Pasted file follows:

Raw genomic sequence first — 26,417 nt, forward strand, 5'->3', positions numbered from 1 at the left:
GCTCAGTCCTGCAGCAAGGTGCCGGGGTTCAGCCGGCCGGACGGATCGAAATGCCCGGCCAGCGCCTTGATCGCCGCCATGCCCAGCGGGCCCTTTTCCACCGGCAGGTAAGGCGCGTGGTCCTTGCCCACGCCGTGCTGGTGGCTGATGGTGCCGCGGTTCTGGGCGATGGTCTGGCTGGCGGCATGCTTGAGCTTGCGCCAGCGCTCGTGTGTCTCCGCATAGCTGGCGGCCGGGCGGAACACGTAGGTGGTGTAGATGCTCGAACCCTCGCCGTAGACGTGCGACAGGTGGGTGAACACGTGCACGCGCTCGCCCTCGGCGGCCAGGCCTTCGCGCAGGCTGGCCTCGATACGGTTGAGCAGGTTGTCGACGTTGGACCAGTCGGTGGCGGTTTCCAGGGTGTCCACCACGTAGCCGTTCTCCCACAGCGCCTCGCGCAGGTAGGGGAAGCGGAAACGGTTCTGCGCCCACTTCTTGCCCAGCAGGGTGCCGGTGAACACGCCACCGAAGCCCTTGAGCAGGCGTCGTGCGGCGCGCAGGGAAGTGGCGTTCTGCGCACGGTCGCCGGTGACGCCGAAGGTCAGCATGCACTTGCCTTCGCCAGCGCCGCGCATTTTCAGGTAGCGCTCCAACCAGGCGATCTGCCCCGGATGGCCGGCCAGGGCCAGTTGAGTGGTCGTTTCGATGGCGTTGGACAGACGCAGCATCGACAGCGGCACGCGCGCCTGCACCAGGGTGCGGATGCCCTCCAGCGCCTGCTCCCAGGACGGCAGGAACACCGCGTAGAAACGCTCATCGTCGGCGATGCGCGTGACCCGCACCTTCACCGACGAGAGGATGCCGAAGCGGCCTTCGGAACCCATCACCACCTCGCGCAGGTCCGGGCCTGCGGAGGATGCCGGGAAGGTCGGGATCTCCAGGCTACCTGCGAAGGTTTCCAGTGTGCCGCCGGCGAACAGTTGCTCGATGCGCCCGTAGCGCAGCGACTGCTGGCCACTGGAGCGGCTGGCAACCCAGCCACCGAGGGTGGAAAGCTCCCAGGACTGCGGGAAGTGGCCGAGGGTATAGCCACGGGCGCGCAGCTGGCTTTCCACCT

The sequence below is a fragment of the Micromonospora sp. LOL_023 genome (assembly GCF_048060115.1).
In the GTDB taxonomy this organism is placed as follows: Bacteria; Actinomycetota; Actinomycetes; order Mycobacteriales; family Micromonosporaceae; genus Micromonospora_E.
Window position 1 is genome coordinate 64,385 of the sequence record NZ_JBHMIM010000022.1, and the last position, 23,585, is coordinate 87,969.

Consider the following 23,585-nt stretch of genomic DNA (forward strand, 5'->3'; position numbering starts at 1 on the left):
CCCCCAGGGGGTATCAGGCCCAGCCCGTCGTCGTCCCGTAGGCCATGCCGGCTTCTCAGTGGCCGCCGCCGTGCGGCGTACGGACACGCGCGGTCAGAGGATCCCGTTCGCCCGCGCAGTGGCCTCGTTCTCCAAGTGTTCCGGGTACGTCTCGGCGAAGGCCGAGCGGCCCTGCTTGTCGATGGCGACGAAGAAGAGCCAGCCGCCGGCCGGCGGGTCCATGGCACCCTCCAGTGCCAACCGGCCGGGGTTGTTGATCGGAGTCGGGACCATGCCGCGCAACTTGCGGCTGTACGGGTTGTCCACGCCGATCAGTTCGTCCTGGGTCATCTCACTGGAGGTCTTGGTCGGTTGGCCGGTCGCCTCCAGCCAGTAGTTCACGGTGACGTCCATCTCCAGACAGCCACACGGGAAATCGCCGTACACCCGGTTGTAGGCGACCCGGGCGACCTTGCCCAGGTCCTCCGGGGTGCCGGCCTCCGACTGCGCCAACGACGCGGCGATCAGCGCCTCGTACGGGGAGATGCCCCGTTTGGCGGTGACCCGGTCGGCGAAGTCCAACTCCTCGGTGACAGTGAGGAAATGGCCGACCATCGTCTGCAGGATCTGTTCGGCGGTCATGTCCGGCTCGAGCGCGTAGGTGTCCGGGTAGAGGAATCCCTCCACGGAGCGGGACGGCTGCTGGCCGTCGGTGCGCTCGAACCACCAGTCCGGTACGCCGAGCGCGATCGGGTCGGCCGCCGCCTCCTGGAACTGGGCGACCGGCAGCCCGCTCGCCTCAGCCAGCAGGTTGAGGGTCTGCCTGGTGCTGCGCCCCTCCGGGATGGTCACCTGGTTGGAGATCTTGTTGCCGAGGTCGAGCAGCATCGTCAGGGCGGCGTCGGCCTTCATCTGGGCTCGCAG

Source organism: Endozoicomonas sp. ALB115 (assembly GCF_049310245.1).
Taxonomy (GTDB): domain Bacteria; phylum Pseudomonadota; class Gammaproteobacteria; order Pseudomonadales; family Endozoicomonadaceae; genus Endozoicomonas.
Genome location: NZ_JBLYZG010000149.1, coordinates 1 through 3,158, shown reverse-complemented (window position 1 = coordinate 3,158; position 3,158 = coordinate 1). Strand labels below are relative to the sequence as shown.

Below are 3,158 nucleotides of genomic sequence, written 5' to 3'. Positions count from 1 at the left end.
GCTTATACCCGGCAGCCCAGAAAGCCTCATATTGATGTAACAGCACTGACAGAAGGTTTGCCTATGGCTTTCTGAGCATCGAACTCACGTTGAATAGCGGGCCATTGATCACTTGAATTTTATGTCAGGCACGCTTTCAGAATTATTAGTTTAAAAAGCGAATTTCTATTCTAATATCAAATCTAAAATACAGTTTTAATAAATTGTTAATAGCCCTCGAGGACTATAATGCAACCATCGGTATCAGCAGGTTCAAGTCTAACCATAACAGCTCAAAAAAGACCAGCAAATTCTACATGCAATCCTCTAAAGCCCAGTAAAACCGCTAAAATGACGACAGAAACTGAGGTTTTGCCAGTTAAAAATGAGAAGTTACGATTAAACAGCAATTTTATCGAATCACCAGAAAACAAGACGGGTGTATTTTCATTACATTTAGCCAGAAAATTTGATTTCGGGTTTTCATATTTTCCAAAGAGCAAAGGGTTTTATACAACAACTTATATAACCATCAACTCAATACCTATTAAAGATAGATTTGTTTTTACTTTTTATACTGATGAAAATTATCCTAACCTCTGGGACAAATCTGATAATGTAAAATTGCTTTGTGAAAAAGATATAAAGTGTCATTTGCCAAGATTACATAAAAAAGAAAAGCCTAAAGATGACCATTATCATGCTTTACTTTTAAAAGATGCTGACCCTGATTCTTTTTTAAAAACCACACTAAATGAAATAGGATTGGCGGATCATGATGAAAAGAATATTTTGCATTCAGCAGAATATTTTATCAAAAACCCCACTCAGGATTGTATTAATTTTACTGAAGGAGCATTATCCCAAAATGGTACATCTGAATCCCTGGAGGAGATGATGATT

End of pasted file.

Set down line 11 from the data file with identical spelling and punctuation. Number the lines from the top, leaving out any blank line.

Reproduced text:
Below are 3,158 nucleotides of genomic sequence, written 5' to 3'. Positions count from 1 at the left end.